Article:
AMS Summer in review

Team RTZ reflects on their first four months as AMS executive 

Society to assist incoming students with transition from remote learning.

On Jul. 28, The Journal sat down with the AMS executives to discuss what the society has prepared for the upcoming semester for both incoming and returning students.

As September kicks off, the AMS shared how they’re ensuring a smooth transition to campus for students.

“The commissioners have been working to help develop the second year STRIVE [Students Taking Responsible Initiatives towards a Viable Environment] program, which helps students who are coming to campus for the first time,” AMS President Zaid Kasim said.

In addition to the program, Kasim said the AMS is creating social media campaigns geared towards second-year students to help them navigate campus.

“We are also looking to implement an international students’ buddy program that is aimed towards incoming and upper year international students. There will be both online and in-person orientation events for incoming first year students,” Kasim said.

Additionally, the executive stressed the importance of mental wellness for all students, noting that the Peer Support Centre will be operating in a “hybrid fashion.”

“Traditionally, the PSC is hosted in person, but due to the pandemic, it has been shifted to an online service using Zoom,” Tiana Wong, vice-president (Operations) said.

“[This] year, the [PSC] will be in-person and online to serve as many students as possible.”

Wong added that, since the transition back to on-campus learning can be difficult for new and returning students, the PSC hours will be flexible and accessible to the community.


One of the goals RTZ is working towards is academic supports.

“I think that, last year with COVID-19, it was very unprecedented,” Kasim said. “[First-years] had to go through a whole bunch of challenges for the first time and experience things for the first time.”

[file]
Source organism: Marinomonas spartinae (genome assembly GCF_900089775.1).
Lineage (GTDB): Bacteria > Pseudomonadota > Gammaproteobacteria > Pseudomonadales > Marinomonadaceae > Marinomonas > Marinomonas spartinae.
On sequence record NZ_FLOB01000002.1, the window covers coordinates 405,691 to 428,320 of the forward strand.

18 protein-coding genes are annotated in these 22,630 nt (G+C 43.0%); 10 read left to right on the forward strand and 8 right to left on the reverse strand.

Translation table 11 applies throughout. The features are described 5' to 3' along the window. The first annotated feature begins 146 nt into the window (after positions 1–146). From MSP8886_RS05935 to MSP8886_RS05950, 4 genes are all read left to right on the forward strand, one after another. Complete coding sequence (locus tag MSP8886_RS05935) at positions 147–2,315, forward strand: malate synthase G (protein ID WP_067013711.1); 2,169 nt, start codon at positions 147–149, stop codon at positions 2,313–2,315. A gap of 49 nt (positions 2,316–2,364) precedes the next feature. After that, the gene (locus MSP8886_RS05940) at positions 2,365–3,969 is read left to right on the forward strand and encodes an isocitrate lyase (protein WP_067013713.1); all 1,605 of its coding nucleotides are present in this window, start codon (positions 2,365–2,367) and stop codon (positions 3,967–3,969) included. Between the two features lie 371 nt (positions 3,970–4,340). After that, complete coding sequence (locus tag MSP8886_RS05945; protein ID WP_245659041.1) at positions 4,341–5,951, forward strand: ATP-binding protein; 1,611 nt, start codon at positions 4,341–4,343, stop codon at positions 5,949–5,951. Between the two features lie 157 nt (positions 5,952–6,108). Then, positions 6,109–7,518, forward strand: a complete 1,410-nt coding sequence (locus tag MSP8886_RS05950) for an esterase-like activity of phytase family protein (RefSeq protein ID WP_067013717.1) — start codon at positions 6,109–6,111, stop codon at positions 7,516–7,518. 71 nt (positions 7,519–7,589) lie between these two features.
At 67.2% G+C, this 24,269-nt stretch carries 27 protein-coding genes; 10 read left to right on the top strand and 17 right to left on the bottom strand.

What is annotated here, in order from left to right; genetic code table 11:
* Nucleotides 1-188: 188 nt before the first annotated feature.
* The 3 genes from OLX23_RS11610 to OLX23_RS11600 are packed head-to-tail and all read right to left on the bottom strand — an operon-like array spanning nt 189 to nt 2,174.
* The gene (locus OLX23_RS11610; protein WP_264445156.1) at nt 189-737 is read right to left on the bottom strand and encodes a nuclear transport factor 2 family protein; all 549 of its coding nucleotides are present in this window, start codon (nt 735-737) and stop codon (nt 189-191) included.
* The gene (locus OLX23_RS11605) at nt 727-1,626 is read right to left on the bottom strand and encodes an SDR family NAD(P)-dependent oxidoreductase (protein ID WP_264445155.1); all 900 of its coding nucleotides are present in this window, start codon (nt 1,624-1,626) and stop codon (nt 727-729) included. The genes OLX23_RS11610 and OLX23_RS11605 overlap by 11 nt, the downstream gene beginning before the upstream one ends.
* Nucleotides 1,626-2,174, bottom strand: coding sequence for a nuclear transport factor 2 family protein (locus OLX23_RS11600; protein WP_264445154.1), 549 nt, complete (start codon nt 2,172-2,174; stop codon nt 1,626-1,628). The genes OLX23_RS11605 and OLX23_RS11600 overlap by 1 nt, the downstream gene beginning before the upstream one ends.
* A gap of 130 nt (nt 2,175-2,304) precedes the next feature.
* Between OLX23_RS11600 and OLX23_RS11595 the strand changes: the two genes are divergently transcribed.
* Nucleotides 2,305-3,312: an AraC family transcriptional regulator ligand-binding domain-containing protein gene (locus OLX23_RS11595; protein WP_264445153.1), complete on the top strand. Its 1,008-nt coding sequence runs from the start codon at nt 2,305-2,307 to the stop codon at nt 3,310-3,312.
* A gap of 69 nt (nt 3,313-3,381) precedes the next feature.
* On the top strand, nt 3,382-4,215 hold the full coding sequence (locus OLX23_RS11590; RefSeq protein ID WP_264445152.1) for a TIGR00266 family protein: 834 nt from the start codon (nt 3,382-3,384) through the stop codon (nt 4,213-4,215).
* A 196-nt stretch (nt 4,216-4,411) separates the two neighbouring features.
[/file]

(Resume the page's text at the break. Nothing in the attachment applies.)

“We really want to make sure that the [academic] quality for the students is top-notch.”

According to Kasim, the AMS has been doing advocacy work to ensure all students are able to receive academic accommodations as they progress through their degrees.

Aside from advocating for academic accommodations, RTZ also intends to ensure students are engaged on campus.

“The academics also have a huge effect on engagement within the student body,” Wong said.

“We want to reach out to second-year students who didn’t have the chance to be on campus in their first year, whether it be the interactions with the AMS services or the on-campus clubs, we are diligent in offering the experiences that second-year students haven’t had yet,” Kasim added.

Over the summer, the AMS expanded their relationships with other faculties and societies.

“We’ve made huge strides with other clubs and faculties already in the summer,” Kasim said. “We’ve been having lots of collaborating, helping each other.”

Improving AMS Culture

One of the key goals in RTZ’s platform was restructuring AMS culture. Wong said the executives focused much of their work on training AMS staff members over the summer.

“We believe training is an integral part in facilitating a professional and inclusive work environment, so we’re standardizing all AMS training,” Wong said. 

This year, the AMS also onboarded a permanent human resources staff member to the team.

“It’s important to have a professional to support the office and handle sensitive subjects in the human resources field,” Wong said.

“We have a new system called HRDownloads that is incredibly useful to keep everyone on track and accountable,” Kasim said.

According to the execs, the permanent HR professional is also dedicated to helping the AMS develop a variety of HR policies.

In addition to the HR policies, the AMS also hosts monthly equity training, Ryan Sieg, vice-president (University Affairs) said. 

“It is run by our student management team and our commissioner of social issues,” Sieg said.


According to Sieg, the AMS will be hosting a sustainability month in October. More updates will be released closer to that time.

On the services end, both Printing & Copy Centre (P&CC) and Common Ground Coffeehouse (CoGro) have also implemented sustainable initiatives, Wong added.

According to Wong, P&CC has switched to using eco-paper, a more sustainable printing option.

“Common Ground will continue to run and promote the Huskee Swap program, which they’re also partnering with ASUS orientation program,” Wong said.


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